There are two things I’m really into lately. One of those things, in case you haven’t guessed, is beer. I kinda like beer, so much so that I decided to start up a blog with my buddies so we had even more of an excuse to talk about beer and discuss exactly what we’re drinking at any given time. So yeah, I like beer. The other thing I’m into lately is fresh, from the source products. I friggin’ love farmers markets, love local companies, I love buying anything that’s just baked, just pressed, or just made into something that goes into my belly. If there’s a product sitting on a shelf that I know is the one of the best, yet a product is sitting next to it that I know isn’t quite as good but the guy down the street just made or grew it, I know which one I’m choosing. To that end, it’s no surprise that I’m extremely fond of brewpubs. If you love beer, love fresh, and love local, there’s no better place to tip a few back and feel a little better about the world around you.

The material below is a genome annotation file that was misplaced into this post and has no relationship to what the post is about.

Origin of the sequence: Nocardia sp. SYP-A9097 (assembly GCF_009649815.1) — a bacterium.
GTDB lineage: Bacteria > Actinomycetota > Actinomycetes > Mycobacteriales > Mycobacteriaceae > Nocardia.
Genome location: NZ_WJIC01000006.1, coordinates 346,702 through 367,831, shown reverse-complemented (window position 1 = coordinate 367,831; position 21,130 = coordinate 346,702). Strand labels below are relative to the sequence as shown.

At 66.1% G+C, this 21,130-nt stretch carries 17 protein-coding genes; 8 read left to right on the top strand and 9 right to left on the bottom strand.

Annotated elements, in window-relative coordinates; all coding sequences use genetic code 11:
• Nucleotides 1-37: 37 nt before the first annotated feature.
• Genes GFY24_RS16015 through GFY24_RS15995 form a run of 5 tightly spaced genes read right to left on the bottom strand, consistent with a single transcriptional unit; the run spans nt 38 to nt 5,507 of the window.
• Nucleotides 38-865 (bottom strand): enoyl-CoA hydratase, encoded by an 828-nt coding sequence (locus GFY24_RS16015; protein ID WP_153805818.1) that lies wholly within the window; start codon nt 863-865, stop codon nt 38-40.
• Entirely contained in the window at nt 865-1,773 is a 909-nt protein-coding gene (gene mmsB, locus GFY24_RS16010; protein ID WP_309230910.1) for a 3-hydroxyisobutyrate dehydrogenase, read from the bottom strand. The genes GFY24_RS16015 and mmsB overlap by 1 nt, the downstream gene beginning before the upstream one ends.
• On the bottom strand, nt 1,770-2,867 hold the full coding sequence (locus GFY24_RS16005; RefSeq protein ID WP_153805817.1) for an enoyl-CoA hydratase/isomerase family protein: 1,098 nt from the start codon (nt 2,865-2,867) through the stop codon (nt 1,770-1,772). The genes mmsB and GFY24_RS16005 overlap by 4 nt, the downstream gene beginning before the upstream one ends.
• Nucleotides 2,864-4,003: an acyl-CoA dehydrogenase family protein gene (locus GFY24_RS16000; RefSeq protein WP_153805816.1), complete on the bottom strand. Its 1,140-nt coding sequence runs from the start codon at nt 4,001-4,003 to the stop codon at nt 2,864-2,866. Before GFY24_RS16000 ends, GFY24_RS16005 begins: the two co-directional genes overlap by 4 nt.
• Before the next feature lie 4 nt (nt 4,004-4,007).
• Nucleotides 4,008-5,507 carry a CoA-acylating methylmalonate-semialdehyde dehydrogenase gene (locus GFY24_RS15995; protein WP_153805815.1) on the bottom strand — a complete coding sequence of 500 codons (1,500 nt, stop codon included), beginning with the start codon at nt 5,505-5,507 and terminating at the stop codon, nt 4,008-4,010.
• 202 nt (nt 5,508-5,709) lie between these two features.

Okay, that last part is a lie. You probably won’t feel better about the world around you while you’re wasting away in a brewpub, but at least you’ll know that the beer you’re drinking was brewed mere feet from where you’re sitting. That’s not what gets me going about brewpubs though. I live on the North Shore of Massachusetts so fresh beer, beer from probably a dozen breweries within 50 miles, is at hand at almost any time. I feel that if I’m drinking from breweries like Berkshire, Ipswich, Watchusett, Offshore, and even Harpoon, I’m supporting the local guys and getting a product that didn’t travel very far to meet its end. What really gets me pumped about visiting brewpubs, more than the fact that I can see where the beer was produced while I’m drinking it, is that brewpubs keep me dreaming about opening a brewery one day. When I’m drinking something like Dogfish Head, I think to myself that if I only had a million dollars, a crack marketing team, and a national distribution strategy, I too could make a brewery work. When I’m drinking at a brewpub though I think, hey, if I could just get a couple of tanks and perfect a few homebrew recipes maybe I could make a beer that gets distributed no farther than 25 feet from where I brewed it. Still a pipe-dream, but probably more attainable than some others. There’s something romantic about a business venture that involves making a product and having people come to you to consume on premise. I suppose I just described every restaurant in the world, but in my mind it’s cool. I try to visit brewpubs wherever I travel, but sometimes I forget that I’ve got a couple of fine establishments right in my backyard. This past week I went back to one of my favorites and one that never disappoints with variety and creativity – Cambridge Brewing Company.